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3:11pm

Sun June 15, 2014
Around the Nation

From Resumes To Romance, Giving Young Dads The Skills To Succeed

Originally published on Sun June 15, 2014 4:38 pm

Members of the L.A. Fathers Program practice a role-playing exercise — standing on chairs and yelling to see what it feels like when an adult yells at a child.
Courtesy L.A. Fathers Program

On a Wednesday night, just a few days before Fathers Day, a group of young men gather in a classroom on the fourth floor of Children's Hospital in Los Angeles. There's food — pizza, soda and cookies — and the men stack their paper plates high before settling into their seats around the table in the center of the room. The meeting is about to begin.

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3:31pm

Sat June 14, 2014
Iraq

Military Strongmen: Seeding Chaos In The Name Of Power

Originally published on Sun June 15, 2014 6:11 am

Iraqis inspect destruction in the street following an explosion in Sadr City, Baghdad's northern Shiite-majority district in May.
Ali al-Saadi AFP/Getty Images

In a region torn apart by violence, a leader who promises security above all else can be appealing. Three years after the chaos of the Arab Spring, these strongmen types are rising again in the Middle East.

Iraqi Prime Minister Nouri al-Maliki is one of them, though he has yet to overcome the disaster now unfolding in Iraq. Iraqi lawyer Zaid al-Ali tells NPR's Arun Rath that Maliki is partly to blame for the crisis.

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3:45pm

Fri June 13, 2014
Movie Interviews

A Tip From Ben Stiller: On Set, A 'Chicken' Is Not What It Seems

Originally published on Wed June 25, 2014 10:14 am

When Ben Stiller hears "chicken in the gate," rarely does he actually present someone with a live chicken.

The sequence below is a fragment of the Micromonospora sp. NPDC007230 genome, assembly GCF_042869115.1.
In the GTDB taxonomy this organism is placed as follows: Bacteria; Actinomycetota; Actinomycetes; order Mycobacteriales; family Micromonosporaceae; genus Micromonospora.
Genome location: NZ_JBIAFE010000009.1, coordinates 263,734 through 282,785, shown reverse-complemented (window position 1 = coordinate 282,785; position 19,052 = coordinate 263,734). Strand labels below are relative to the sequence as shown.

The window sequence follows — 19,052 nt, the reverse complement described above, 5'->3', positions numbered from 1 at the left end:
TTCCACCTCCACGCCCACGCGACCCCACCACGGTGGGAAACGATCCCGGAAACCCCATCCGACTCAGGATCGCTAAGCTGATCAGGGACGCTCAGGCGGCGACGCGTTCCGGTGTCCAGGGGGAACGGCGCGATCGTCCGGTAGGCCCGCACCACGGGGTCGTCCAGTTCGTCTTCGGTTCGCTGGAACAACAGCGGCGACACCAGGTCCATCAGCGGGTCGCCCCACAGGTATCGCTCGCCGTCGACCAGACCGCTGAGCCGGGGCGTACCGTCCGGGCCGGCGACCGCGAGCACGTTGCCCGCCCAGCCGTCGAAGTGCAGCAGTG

Tiziana Fabi AFP/Getty Images

Each line of work has its own cryptic code: words and phrases that would baffle any outsider. These terms may sound like nonsense to someone with untrained ears, but to those who operate in a certain world, their meanings are as clear as day.

To get a better handle on some of the stranger things people say at work, All Things Considered is kicking off a new series called "Trade Lingo." It's a quest to mine the jewels of meaning beneath the jargon.

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1:04am

Fri June 13, 2014
StoryCorps

Remembering A Civil Rights Swim-In: 'It Was A Milestone'

Originally published on Fri June 13, 2014 11:14 am

In June 1964, James Brock dumped acid into the water at the Monson Motor Lodge in St. Augustine, Fla. He was trying to disrupt swimmers who were protesting the hotel's whites-only policy.
Bettmann Corbis

On June 18, 1964, black and white protesters jumped into the whites-only pool at the Monson Motor Lodge in St. Augustine, Fla. In an attempt to force them out, the owner of the hotel poured acid into the pool.

Martin Luther King Jr. had planned the sit-in during the St. Augustine Movement, a part of the larger civil rights movement. The protest — and the owner's acidic response — is largely forgotten today, but it played a role in the passing of the Civil Rights Act, now celebrating its 50th anniversary.

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4:28pm

Thu June 12, 2014
Poetry

New Poet Laureate: 'The Meaning Has Always Stayed The Same'

Originally published on Thu June 12, 2014 5:43 pm

Charles Wright, a retired professor at the University of Virginia, has been named the nation's next poet laureate.
Holly Wright Farrar, Straus and Giroux

The Library of Congress announced Thursday that the nation's next poet laureate will be Charles Wright, a retired professor at the University of Virginia.